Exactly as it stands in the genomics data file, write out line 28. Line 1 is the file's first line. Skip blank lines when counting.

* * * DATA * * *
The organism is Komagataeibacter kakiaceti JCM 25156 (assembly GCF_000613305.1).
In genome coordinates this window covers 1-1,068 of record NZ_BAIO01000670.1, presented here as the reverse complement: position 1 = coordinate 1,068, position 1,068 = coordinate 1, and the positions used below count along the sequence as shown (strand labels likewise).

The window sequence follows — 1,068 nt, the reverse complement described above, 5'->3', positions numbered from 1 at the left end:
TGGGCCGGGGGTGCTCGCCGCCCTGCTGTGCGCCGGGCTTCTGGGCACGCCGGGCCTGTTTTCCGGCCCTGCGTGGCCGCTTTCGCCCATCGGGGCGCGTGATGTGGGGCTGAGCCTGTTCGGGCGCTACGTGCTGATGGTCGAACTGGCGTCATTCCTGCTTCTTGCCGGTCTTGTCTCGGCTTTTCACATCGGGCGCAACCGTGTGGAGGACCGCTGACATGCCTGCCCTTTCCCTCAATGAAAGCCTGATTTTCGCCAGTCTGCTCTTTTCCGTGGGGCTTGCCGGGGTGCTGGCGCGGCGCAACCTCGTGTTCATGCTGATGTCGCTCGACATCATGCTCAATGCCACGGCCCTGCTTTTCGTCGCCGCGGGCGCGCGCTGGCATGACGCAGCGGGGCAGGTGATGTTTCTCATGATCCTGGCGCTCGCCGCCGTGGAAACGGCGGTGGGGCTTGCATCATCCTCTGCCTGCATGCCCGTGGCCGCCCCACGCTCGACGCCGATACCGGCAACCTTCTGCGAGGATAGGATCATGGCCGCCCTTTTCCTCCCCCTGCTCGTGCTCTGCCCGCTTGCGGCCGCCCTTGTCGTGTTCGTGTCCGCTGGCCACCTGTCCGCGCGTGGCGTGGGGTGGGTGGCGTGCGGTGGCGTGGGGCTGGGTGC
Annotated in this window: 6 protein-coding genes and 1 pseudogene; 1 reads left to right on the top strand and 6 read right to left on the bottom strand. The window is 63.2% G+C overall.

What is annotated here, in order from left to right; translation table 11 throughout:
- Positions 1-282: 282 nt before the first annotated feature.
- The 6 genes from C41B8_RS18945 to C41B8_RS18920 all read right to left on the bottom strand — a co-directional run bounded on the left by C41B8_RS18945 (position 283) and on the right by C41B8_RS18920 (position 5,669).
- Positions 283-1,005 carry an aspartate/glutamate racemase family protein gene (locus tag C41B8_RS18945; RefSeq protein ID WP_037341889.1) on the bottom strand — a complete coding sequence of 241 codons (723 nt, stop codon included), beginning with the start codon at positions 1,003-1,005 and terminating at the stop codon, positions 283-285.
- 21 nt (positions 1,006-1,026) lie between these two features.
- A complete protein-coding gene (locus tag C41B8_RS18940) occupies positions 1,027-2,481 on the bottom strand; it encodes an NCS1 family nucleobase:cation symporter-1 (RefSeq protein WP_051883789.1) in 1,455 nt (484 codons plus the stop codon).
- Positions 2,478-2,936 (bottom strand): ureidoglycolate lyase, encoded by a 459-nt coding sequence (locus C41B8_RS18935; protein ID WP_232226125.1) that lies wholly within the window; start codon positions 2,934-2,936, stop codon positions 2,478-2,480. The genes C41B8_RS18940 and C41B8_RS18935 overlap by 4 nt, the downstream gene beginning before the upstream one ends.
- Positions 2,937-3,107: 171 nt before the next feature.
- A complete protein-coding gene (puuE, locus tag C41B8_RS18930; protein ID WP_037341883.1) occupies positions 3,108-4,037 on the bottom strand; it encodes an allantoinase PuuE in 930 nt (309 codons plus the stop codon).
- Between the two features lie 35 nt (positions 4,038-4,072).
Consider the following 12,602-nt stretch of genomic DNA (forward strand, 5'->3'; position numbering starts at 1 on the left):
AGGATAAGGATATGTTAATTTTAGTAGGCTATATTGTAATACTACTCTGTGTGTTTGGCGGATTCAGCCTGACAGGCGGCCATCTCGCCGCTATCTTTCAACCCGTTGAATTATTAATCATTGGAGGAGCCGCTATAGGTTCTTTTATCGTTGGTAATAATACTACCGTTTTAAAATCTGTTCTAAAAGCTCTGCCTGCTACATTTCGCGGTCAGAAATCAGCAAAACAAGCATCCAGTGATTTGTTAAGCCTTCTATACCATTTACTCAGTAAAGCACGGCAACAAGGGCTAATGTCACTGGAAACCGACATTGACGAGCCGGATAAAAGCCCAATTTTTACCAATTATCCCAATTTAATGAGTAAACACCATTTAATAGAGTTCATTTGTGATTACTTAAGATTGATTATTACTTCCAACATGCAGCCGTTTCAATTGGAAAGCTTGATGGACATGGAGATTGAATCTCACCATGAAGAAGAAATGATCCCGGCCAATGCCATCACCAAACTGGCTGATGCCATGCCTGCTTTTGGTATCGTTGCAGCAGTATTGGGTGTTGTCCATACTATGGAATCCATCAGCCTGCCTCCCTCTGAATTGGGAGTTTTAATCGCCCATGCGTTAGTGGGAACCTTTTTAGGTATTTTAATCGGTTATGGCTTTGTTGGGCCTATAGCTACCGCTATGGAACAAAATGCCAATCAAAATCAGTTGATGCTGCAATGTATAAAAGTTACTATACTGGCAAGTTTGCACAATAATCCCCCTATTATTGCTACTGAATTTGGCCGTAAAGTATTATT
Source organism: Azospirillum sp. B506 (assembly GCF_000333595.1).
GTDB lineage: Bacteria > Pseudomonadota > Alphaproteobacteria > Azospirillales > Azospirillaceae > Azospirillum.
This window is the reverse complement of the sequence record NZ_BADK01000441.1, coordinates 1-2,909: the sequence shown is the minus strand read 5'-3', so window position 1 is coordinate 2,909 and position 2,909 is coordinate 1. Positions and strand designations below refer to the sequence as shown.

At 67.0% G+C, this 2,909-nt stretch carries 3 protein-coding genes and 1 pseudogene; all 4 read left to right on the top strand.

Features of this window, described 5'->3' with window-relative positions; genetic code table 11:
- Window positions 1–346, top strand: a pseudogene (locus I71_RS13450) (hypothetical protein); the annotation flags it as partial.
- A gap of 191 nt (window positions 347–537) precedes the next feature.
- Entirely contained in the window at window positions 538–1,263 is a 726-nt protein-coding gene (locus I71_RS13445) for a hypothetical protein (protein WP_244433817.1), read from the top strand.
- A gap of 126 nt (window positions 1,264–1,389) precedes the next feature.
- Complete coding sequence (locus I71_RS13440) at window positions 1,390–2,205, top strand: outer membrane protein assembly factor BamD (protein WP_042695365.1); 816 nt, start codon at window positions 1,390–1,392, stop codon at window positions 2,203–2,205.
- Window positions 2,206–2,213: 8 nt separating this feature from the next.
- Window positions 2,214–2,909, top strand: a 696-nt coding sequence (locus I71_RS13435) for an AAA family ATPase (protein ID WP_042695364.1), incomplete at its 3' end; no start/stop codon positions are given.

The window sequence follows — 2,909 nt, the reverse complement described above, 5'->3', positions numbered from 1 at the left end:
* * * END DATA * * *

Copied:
- Window positions 2,206–2,213: 8 nt separating this feature from the next.